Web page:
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New Year’s Eve Droppings: Pickles, Pelicans, Possums and More
By Tom Adkinson

Times Square in New York is just so crowded on New Year’s Eve. Besides, everyone has seen that gigantic crystal ball drop on TV dozens of times. So, what can you do for some aerial excitement? It turns out that there are plenty of other places to gaze skyward that night. Here are a few.

pickle drop
Expectant eyes look upward in Mt. Olive, N.C., for the moment a giant pickle begins sliding down a flagpole. Image by Mt. Olive Pickles.

Depending on where you are, you can welcome the new year with a laugh and a cheer as a pickle, a pelican, a possum, an acorn, a duck, a Moon Pie and a pair of flip-flops descend from on high.

Perhaps the most tongue-in-cheek celebration is the Mt. Olive Pickle Drop staged by the Mt. Olive Pickle Co. in Mt. Olive, N.C. What started as a company event in 1999 now is a public party that draws several thousand people to the corner of Cucumber and Vine (that’s a real address) to watch an electrified green pickle slide down the company’s 45-foot flagpole into what it calls an “imperfectly preserved redwood pickle barrel.”

That’s after musical performances, line dancing and refreshments – hot chocolate, cookies and pickles. The pickle plunge is at 7 p.m., which the early-to-bed organizers quickly note is midnight Greenwich Mean Time. Expect a celebrity appearance by the company mascot, Ollie Q. Cumber.

Pensacola, Fla., also offers an early evening celebration, the Pelican Drop, in which the star is a 900-pound pelican that has a 17-foot wingspan and a majestic coat of plumage that consists of 2,000 handmade feathers.

pelican drop
The stadium of the Blue Wahoos baseball team in Pensacola is where a giant pelican lands on New Year’s Eve. Image by Pensacola Blue Wahoos.

This free family event is from 6-8 p.m. in the stadium of the city’s minor league baseball team, the Blue Wahoos. The stadium overlooks Pensacola Bay and is one of the prettiest places anywhere to watch a baseball game or the Pelican Drop. Music, fireworks and on-field activities add to the fun.

Staying with the bird theme, consider the Duck Drop in Havre de Grace, Md. Why a duck? It’s because Chesapeake Bay waterfowling is a huge deal here, and that means locals know to bring their duck calls to the festivities and “quack in the new year” as the big duck descends from a fire department ladder truck.

This is a traditional midnight event near the Concord Point Lighthouse complemented by a fireworks show set off from a barge nearby in the bay. The giant foam duck has been flying in for a New Year’s Eve landing since 1999.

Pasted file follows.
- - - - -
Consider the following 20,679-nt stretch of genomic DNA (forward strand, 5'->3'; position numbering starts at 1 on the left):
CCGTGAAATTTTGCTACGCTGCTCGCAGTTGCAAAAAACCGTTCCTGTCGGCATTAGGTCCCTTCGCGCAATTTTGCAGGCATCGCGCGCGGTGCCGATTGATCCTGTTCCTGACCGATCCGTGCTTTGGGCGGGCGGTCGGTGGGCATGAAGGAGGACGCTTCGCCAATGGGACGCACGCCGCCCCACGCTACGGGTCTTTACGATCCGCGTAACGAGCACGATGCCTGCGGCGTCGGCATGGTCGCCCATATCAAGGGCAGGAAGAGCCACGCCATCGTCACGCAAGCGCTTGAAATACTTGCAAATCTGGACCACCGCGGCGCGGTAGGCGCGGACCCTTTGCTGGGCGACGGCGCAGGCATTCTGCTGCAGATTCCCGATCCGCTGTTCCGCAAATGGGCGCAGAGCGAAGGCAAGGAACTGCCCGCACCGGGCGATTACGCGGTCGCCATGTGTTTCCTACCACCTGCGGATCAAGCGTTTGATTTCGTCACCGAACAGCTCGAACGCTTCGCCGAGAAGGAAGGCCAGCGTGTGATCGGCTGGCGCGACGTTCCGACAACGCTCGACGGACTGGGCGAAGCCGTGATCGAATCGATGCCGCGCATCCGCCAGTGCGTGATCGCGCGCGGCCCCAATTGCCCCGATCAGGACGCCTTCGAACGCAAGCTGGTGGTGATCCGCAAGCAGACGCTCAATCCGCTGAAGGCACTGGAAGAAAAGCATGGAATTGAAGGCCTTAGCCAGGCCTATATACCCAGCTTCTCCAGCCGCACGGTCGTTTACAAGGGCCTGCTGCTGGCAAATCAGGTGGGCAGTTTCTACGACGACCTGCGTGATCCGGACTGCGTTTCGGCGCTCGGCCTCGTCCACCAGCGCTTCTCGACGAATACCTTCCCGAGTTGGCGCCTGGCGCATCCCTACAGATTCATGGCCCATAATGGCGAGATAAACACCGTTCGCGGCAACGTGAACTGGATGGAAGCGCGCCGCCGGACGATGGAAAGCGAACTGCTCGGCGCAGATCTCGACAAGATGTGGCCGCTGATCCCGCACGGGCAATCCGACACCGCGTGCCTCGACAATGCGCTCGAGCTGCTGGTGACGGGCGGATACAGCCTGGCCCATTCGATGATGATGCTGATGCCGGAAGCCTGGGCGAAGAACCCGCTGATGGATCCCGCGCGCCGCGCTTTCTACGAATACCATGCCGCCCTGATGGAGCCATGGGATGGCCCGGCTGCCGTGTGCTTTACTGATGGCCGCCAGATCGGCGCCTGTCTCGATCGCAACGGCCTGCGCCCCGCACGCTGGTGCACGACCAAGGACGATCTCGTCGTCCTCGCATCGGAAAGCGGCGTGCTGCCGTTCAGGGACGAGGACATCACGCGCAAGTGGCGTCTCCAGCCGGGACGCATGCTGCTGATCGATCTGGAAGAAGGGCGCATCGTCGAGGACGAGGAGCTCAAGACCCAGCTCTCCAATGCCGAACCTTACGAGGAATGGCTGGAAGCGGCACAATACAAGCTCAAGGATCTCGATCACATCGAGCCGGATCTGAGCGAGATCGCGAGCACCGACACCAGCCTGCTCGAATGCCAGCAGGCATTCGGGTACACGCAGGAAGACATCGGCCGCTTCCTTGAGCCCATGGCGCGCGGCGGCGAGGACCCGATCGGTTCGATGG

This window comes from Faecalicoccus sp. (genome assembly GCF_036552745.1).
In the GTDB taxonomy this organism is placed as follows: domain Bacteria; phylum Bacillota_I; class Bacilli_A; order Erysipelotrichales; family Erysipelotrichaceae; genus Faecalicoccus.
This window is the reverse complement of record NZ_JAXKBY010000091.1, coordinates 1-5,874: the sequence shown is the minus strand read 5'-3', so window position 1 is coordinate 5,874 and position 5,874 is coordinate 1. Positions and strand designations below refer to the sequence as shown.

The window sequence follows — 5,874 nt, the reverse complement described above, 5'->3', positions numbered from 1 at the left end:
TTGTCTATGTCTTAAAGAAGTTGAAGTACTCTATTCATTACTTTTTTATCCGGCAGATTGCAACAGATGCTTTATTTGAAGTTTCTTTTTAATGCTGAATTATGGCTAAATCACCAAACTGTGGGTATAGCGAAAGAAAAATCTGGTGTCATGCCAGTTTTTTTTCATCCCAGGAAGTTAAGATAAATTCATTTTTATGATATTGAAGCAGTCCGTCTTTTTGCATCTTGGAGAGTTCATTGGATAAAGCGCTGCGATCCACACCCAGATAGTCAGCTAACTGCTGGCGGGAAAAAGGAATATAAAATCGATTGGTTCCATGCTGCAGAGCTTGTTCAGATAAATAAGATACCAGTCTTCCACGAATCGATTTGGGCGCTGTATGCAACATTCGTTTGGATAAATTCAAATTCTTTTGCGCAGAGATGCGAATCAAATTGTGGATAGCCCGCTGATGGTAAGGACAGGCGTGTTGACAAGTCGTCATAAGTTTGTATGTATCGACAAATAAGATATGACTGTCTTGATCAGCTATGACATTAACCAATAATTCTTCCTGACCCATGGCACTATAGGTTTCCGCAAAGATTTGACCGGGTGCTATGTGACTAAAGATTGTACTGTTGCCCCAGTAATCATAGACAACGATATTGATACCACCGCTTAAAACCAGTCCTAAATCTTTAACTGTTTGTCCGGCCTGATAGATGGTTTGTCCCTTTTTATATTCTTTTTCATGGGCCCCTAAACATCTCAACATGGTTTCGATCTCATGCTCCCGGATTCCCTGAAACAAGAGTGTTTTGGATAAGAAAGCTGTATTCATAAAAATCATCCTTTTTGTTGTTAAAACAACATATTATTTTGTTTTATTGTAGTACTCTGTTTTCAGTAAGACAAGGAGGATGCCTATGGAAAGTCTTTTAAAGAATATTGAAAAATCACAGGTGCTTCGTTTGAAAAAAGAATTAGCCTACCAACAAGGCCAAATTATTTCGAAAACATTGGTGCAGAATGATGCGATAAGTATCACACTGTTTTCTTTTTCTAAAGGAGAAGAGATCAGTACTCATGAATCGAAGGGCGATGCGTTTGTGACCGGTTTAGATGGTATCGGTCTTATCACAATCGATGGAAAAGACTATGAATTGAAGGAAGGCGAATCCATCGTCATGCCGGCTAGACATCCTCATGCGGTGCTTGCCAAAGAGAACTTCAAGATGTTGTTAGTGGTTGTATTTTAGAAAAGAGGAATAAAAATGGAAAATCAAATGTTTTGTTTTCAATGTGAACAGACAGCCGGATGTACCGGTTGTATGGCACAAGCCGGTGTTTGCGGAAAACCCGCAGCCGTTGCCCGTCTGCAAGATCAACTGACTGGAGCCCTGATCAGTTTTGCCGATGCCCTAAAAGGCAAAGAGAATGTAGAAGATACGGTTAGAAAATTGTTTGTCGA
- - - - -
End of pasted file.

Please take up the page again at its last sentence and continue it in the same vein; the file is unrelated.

Shift gears from birds to marsupials for the Possum Drop in Tallapoosa, Ga., which calls itself “North Georgia’s largest family friendly New Year’s Eve celebration.” It’s great small-town fun when a stuffed possum named Spencer is lowered from one of the town’s tallest buildings. Spencer rides in is a big ball covered with holiday lights. Ten thousand people watched last year.

An Eagles tribute band, festival food, fireworks and an Elvis impersonator also are part of the evening’s fun. Why have an Elvis impersonator at a Possum Drop? Well, the Elvis impersonator is alive. The possum is stuffed.

moon pie drop
Mobile loves MoonPies because of Mardi Gras and uses a giant MoonPie for its New Year’s Eve celebration. Image by

Nobody would eat a stuffed possum, but almost everyone would eat a MoonPie (that’s the way the maker spells the confection’s name), and about 50,000 people a year come to see a 600-pound MoonPie drop along a downtown bank building on New Year’s Eve in Mobile.

A falling MoonPie might not make much sense until you learn that MoonPies are a favorite “throw” during Mardi Gras parades and that Mobile makes a solid claim to being the original location of a Mardi Gras celebration – long before New Orleans was founded. The city stages the MoonPie Over Mobile Celebration that includes a laser light show and fireworks.

An acorn is a city symbol in Raleigh, N.C., so it makes sense that a giant acorn sculpture is what falls through the night sky on New Year’s Eve. It actually falls twice as part of the WRAL First Night Raleigh celebration (7 p.m. and midnight).

To put is plainly, it’s a big nut. It is made of steel and pieces of copper from the North Carolina capitol dome and weighs 1,250 pounds. Most of the year, it’s a piece of art at the Duke Energy Center for the Performing Arts, but it gets moved in December for the First Night spectacle. It dangles from a very big construction crane until just the right moment.

First Night is practically an all-day affair that’s very family friendly and alcohol free. There’s a daytime children’s celebration at the North Carolina Museums of History and Sciences, a hundred musical performances in three dozen locations and, once again, fireworks.

flip flop drop
Folly Beach, S.C., lives up to its beach heritage by creating a sparkling pair of flip flops for its celebration. Image by City of Folly Beach.

Beach towns have a head start on fun most of the year, and Folly Beach, S.C., near Charleston does its part every December with its Flip Flop Drop. Restaurants stay open late, family-oriented festivities begin at 10 p.m. and the most blinged-up pair of flip flops you’ve ever seen sparkle in all their glittery glory at midnight.

Trip-planning resources: Mt. Olive Pickle Drop, Pelican Drop, Duck Drop, Possum Drop, WRAL First Night Raleigh, MoonPie Over Mobile Celebration, Flip Flop Drop

(Travel writer Tom Adkinson’s new book, 100 Things To Do in Nashville Before You Die, is available at

Published December 21, 2018

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